Sodium hypochlorite (NaOCl) solution is recommended as an irrigation solution because it has intense antimicrobial and proteolytic activity but is known to be very toxic and can irritate periapical tissue6. Moreover, Ethylenediaminetetraacetic acid (EDTA) is starting to be used as an effective irrigation agent in demineralizing dentin and removing smear layers. Unfortunately, its effectiveness is less in removing organic debris and has no antibacterial properties7. Ethylenediaminetetraacetic acid is also known to have a function to clean the root canal and has been proven to reduce human root dentin's mineral content8. Meanwhile, it is known that Chlorhexidine (CHX) is effective against E. faecalis. However, it is less effective against gram-negative bacteria and cannot dissolve necrotic tissue and debris, consequently covering the surface of dentinal tubules9.

 

Side effects caused by using a combination of irrigation materials have encouraged many studies to obtain alternative materials with a better security level, more biocompatible, and more beneficial to the host10. As a natural polysaccharide obtained through chitin's deacetylation, chitosan has biocompatible properties, is bioadhesive, and is non-toxic to human cells. Chitosan is a chelating material that can lift the smear layer, be antibacterial, and improve the adhesive system11. Walczak (2018) dan Abidin (2007) reported for the first time using high molecular chitosan (DD 84.20% and molecular weight 893,000 Mv) in endodontic treatment12,13. Based on Silva's (2013), 0.2% chitosan solution can remove the smear layer from 1/3 middle and 1/3 apical of dental root canals14. This study aims to evaluate the biomaterial response of Chitosan nanoparticles irrigation materials to the virulence properties of E. faecalis in the dental root canals carried out in vitro.

 

Material and Methods:

This research has passed ethical clearance No.248/TGL/KEPK FK USU-RSUP HAM/2019 from the Faculty of Medicine, Universitas Sumatera Utara, Medan, Sumatera Utara, Indonesia. Enterococcus faecalis ATCC 29212 (1.5x108CFU/mL) obtained from the Laboratory of Microbiology, Faculty of Veterinary Medicine, Syiah Kuala University, Banda Aceh, Indonesia, and chitosan nanoparticle obtained from the Chemistry Laboratory, Faculty of Mathematics and Natural Sciences, University of North Sumatra University, Medan Indonesia.

 

Sample Preparation:

This study used 24 mandibular premolar, which were divided into 4 groups: positive control of 2.5% NaOCl, 2.5% NaOCl + 17% EDTA, 2.5% NaOCl + 17% EDTA + 2% CHX and 2.5% NaOCL + Chitosan nanoparticles. This study was a post-only control group analyzed in vitro by modeling infection of the dental root canal related to the biomaterial response of irrigation solution to E. faecalis in the tooth root canal. This study directs efforts to prevent the virulence of E. faecalis associated with biofilm formation, changes in the morphology of E. faecalis cells, and the surface roughness of the dental root canal.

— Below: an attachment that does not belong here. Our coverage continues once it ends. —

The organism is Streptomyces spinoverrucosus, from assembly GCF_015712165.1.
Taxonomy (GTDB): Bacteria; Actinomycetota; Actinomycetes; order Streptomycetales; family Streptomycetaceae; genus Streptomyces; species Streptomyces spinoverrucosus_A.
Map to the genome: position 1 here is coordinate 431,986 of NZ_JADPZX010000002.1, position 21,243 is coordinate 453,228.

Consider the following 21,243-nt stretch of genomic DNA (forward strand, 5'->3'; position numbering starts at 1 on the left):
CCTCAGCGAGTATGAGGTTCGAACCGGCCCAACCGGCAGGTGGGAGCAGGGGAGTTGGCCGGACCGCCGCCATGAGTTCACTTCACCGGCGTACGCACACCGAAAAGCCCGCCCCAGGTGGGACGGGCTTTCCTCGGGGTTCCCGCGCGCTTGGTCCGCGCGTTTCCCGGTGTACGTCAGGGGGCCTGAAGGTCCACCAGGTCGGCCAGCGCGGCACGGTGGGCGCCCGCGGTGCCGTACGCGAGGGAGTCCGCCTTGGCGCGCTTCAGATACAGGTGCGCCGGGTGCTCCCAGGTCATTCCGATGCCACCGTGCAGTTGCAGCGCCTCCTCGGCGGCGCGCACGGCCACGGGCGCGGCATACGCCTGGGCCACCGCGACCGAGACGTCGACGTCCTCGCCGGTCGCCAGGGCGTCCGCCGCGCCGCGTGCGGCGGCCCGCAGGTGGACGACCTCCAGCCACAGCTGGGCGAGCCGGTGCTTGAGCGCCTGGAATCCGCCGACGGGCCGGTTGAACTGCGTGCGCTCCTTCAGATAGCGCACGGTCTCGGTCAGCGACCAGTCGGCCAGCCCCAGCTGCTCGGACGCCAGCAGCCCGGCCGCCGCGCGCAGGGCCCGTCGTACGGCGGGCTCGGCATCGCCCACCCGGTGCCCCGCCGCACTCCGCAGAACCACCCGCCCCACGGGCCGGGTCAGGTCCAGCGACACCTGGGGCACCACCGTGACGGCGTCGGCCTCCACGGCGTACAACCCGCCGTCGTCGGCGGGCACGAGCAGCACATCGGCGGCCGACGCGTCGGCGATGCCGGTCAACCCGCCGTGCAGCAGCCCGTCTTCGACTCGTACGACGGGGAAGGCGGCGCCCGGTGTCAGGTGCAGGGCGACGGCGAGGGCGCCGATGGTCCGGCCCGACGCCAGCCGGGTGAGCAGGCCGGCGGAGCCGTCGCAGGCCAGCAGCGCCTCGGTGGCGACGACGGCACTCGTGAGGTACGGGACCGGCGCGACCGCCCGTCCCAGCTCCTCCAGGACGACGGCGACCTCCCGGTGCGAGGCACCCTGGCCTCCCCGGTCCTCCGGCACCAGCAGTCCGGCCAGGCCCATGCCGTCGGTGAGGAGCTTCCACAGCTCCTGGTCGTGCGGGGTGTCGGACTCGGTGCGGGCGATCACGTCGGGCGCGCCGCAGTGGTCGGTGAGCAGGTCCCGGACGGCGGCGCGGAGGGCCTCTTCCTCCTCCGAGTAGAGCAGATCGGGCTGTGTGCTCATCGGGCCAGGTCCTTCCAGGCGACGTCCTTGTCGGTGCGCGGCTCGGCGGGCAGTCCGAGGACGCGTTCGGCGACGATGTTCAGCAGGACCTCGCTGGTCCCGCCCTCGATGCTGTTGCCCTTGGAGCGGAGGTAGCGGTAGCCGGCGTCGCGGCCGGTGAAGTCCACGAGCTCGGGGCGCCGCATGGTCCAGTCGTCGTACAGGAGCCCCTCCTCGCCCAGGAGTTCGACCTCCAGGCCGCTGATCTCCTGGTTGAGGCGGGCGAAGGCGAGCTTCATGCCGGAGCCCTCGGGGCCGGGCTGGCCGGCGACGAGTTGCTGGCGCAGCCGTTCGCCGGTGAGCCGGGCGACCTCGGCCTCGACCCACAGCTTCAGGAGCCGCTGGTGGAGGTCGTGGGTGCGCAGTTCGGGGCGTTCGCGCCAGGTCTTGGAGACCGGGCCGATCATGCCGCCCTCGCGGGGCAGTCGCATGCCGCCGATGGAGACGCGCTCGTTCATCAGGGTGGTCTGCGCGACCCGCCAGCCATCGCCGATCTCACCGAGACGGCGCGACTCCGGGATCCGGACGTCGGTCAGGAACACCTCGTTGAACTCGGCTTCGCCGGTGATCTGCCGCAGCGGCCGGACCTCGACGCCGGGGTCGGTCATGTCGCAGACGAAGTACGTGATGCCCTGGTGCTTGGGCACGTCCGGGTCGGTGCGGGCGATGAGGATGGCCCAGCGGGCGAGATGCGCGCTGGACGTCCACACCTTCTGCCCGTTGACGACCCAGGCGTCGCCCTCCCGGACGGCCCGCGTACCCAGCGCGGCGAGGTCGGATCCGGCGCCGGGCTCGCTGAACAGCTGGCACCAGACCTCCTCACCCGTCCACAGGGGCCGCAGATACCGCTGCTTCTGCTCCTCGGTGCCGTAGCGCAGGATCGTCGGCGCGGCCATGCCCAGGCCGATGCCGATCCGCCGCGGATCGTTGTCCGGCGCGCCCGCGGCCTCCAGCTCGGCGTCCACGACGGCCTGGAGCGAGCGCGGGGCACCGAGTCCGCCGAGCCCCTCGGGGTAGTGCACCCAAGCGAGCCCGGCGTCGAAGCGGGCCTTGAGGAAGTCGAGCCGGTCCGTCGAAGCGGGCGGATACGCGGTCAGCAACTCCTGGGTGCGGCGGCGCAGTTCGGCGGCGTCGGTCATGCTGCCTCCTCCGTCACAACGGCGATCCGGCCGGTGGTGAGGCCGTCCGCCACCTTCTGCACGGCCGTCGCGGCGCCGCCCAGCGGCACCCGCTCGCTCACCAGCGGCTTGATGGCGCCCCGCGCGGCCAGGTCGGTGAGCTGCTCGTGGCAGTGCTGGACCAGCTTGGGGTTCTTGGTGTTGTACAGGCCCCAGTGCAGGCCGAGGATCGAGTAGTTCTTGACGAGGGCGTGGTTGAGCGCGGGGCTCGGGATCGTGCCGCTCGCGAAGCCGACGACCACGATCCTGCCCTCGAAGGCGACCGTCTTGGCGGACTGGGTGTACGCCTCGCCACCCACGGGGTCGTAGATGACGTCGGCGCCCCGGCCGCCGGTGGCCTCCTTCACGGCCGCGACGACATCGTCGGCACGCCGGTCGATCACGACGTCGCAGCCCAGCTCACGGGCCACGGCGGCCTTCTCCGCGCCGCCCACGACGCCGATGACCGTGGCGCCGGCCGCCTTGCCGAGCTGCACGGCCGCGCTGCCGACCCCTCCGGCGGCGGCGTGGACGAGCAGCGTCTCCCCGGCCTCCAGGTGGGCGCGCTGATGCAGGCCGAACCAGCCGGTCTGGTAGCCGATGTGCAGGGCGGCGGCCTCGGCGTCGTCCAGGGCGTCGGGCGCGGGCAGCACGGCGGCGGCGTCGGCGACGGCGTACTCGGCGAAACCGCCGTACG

Biofilm Assay:

On 96-well plates, the biofilm formation of E. faecalis was assessed using the 1 percent crystal violet method15. The 96-well plate was coated with 100無 of Tryptic Soy Broth (TSB) medium and incubated for 15 min, after which it was washed with Phosphate-buffered saline (pH 7.0), and 25無 of E. faecalis was added to each well, which was then adapted at room temperature for 15 min. In addition, a serial triple was applied to the test material (Chitosan nanoparticle). The test material and E. faecalis were homogenized for 10 min on a shaker with 500 xg before being incubated for 24 h, 48 h, and 72 h. The formation of E. faecalis biofilms is assessed by extracting all solutions from wells and then cleaning them with PBS and washing them in a dishwasher at 500 rpm for 10 min. This procedure was carried out twice more. Then, every 150無, 1 percent violet crystal is inserted into the well plate. Then shake for 10 min at 200rpm with homogeneous crystalline violet dye and biofilm protein. After that, each well was washed for 5 min with 150無 of PBS, then discarded and refilled with 150無 of 70 percent ethanol for 1 min. After that, violet crystalline dyes were used to label 96-well plates containing biofilms, then incubated at room temperature for 15 min. The biofilm formation was measured by spectrophotometry at 520nm.